The National Legal Aid and Defender Association (NLADA) plays host to a duo of celebratory events this week. On June 26, 2014 at the annual Exemplar Award Dinner, NLADA will honor its 2014 Beacon of Justice winners -- an impressive list of innovative law firms who are being recognized for "advancing policies and practices that provide pathways to justice and opportunity, while also enhancing the representation provided to clients." During the ceremony, honoree Bruce N. Kuhlik, executive vice president and general counsel of Merck & Co. Inc., will be presented with the Exemplar Award and the Kutak-Dodds Prizes to Ellen Katz, litigation/executive director at the William E. Morris Institute for Justice and Edward Ungvarsky, capital defender at the Office of the Capital Defender for Northern Virginia.
Held at the Mayflower Hotel in Washington D.C., the prestigious event according to NLADA President and CEO, Jo-Ann Wallace, "brings together equal justice leaders from all the segments -- the private bar, legal aid and public defense advocates who are on the ground every day, the corporate bar leaders and advocates who care about access to counsel and who are united under that banner."
As a follow up to the dinner is an invitation-only, celebratory Leadership Appreciation Luncheon on June 27, when NLADA will present U.S. Supreme Court Associate Justice Ruth Bader Ginsburg with the Justice John Paul Stevens Lifetime Achievement Award for her exceptional contributions as jurist, as advocate, and as a scholar. The event will take place at the historic Mayflower Hotel in Washington, D.C. and is NLADA's resounding thank you to the board, friends, supporters, partners, for their tireless efforts.
Says Wallace, "during our centennial celebration, Justice Stevens allowed the organization to name our lifetime achievement award after him moving forward, to honor his contributions to justice. We are thrilled that Justice Stevens himself will be there to help us honor Justice Ginsberg and to give her the award."
Interview segment with NLADA Executive Director and CEO, Jo-Ann Wallace
Moving forward, what is the focus of the NLADA?
We are actually at a very important time for NLADA. 2013 was the first full year of our second century. We are continuing to focus on work that will promote innovation in the field as well as building institutions. Historically NLADA played a leadership role in the development of our public defender system and played a leadership role in the creation of the legal services corporation and other important justice institutions.
A key factor in our work that will always continue is making sure that legal aid and public defender organizations have access to adequate resources. This year specifically, we are working on both sides of the aisle to enhance the capacity of our community to use research and data in order to promote effective justice policies -- the fair administration of justice and also to support expanding funding.
In this information technology age it is important to use the resources we have as effectively as possible. We have an initiative to promote strategic advocacy...systemic advocacy in the legal aid community to support the field's ability, to maximize impact, and to produce high quality outcomes on the one hand while on the other hand, working in ways that are also cost effective. We work on policy initiatives and one of those includes looking at ways to strengthen collaborations on the criminal justice side [in order] to promote fair and effective public defense and criminal justice policy through utilizing best practices and looking at policies and procedures that the entirety of the criminal justice system can come together and support to promote the health of the system.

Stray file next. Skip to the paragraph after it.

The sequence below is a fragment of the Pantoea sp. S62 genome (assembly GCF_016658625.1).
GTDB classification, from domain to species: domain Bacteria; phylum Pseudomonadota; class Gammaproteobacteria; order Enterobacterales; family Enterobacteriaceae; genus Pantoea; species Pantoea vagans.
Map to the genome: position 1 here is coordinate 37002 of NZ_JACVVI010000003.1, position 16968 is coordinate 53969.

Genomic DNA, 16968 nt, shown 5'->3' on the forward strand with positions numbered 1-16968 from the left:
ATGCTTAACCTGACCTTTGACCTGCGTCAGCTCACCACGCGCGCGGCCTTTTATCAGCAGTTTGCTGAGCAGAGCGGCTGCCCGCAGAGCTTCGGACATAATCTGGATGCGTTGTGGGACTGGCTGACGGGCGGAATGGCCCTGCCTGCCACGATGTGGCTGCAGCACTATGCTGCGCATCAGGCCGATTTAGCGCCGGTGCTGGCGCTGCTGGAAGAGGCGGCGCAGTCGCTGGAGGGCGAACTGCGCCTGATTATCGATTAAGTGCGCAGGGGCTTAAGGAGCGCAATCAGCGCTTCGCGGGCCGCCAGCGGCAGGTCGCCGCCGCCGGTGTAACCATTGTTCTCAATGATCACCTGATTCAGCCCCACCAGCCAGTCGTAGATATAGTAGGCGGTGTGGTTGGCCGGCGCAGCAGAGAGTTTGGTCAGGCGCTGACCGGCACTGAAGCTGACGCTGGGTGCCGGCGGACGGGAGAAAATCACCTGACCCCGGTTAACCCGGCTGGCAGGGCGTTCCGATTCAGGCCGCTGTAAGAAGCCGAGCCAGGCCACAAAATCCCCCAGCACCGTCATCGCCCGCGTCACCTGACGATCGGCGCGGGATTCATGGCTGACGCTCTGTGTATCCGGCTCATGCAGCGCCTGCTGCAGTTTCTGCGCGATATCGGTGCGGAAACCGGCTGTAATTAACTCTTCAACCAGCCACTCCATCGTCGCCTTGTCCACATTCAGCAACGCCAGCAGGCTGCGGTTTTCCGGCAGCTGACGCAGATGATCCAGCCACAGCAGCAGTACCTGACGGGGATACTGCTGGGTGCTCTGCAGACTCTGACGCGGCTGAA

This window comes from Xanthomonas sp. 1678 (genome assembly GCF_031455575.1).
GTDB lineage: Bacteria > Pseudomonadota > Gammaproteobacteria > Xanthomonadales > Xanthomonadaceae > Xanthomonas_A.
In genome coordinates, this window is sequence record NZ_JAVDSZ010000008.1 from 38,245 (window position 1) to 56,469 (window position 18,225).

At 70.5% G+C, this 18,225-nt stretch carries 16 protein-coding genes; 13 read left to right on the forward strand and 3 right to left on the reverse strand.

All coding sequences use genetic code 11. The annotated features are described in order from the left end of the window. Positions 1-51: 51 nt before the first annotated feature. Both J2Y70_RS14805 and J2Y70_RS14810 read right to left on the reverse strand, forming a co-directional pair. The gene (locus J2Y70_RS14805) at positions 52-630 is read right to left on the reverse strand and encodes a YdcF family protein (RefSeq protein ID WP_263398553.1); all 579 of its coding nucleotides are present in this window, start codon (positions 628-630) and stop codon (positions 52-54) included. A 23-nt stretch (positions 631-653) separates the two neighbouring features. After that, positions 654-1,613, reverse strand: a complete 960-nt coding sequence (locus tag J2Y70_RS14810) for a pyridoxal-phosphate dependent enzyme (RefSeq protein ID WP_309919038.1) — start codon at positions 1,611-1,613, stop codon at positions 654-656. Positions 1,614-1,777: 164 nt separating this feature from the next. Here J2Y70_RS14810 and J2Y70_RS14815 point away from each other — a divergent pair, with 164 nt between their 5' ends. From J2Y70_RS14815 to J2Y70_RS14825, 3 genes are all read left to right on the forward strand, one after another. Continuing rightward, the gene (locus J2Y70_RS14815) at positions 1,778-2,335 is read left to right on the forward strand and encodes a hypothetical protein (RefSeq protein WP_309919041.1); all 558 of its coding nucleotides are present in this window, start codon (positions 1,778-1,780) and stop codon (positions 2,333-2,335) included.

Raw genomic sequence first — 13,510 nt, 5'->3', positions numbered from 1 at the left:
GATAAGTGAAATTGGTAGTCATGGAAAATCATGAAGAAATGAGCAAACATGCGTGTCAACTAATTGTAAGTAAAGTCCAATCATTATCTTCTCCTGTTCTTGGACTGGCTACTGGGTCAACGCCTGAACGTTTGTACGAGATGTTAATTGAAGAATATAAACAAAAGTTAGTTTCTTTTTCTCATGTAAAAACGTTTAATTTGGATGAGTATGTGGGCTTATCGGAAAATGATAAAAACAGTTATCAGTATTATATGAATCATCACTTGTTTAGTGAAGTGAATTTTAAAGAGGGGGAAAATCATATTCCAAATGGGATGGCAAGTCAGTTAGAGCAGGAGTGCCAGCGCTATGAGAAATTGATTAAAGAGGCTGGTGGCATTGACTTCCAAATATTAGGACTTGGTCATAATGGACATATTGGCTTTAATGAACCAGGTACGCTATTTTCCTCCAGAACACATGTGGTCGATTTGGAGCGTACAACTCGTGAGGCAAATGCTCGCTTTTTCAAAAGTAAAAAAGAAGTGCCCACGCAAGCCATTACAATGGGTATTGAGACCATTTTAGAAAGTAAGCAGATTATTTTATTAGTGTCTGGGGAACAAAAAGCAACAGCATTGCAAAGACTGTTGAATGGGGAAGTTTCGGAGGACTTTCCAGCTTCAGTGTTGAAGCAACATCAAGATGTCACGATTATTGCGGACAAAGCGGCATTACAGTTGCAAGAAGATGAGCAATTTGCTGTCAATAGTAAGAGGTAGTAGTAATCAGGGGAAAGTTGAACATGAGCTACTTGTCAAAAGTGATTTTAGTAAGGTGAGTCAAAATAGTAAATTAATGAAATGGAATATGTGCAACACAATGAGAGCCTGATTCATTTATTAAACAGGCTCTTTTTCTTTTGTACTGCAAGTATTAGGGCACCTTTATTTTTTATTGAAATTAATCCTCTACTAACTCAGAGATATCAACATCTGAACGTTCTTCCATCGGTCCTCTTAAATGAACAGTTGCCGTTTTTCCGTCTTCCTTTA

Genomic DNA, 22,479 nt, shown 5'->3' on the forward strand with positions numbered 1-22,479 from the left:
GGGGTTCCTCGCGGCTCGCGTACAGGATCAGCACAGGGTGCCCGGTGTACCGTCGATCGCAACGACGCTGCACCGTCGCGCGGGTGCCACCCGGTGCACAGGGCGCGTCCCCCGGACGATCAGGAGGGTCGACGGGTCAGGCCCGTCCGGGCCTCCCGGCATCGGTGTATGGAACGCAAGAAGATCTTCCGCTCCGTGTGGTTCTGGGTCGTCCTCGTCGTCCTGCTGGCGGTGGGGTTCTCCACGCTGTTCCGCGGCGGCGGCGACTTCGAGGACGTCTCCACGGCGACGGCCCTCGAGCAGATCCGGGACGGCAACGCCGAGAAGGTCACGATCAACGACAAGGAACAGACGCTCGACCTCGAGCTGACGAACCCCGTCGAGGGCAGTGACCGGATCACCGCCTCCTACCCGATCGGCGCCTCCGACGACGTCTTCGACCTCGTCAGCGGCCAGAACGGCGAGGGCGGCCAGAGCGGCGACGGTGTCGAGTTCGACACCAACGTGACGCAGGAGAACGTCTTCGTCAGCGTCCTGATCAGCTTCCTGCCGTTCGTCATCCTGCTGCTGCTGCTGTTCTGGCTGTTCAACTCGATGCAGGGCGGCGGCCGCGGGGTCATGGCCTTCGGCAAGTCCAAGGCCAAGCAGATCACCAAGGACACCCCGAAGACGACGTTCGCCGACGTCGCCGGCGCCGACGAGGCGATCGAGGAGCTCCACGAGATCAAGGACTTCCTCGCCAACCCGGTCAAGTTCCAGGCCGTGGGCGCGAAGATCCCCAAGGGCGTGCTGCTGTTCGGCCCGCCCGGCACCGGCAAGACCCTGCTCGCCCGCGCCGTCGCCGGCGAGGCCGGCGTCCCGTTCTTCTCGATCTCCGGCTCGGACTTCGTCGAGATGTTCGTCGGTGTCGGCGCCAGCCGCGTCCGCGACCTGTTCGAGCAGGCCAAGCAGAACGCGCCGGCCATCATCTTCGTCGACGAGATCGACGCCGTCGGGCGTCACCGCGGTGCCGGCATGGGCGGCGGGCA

At the end of the day it's about achieving our vision of making sure there are qualified counsel in every jurisdiction in the U.S., so that the quality of justice that happens in our communities does not depend on the amount of money you have. Whether you stand accused of a crime or you are facing the loss of your livelihood or to protect your health or your home--that if you can't afford to pay for counsel, there is access to one.
What makes someone who has spent so much money on law school decide to be a public defender or pro bono lawyer?
People that have a passion for justice and a compassion for people -- now, how that develops is more complex. I think that often people who get involved in this work may have at some point had an experience with injustice and that is what ends up fueling that powerful passion for justice. There are many factors that go into it.
The legal profession doesn't always have the best reputation. When you think of lawyers, this community stands apart -- whether they are doing it as a full-time job, whether they are representing individuals on a volunteer basis--they are really modeling the best of the legal profession. And many people have no idea what starting salaries are for legal aid attorneys which can be in the $30,000 to $40,000 range for attorneys who come out of law school with $100,000 plus in debt. So it is unabiding passion that creates this community of people who are so giving of their talents and of themselves.
Founded in 1911, NLADA is America's oldest and largest nonprofit association devoted to ensuring excellence in the delivery of legal services to those who cannot afford counsel. For more information about the National Legal Aid & Defender Association visit www.nlada.org.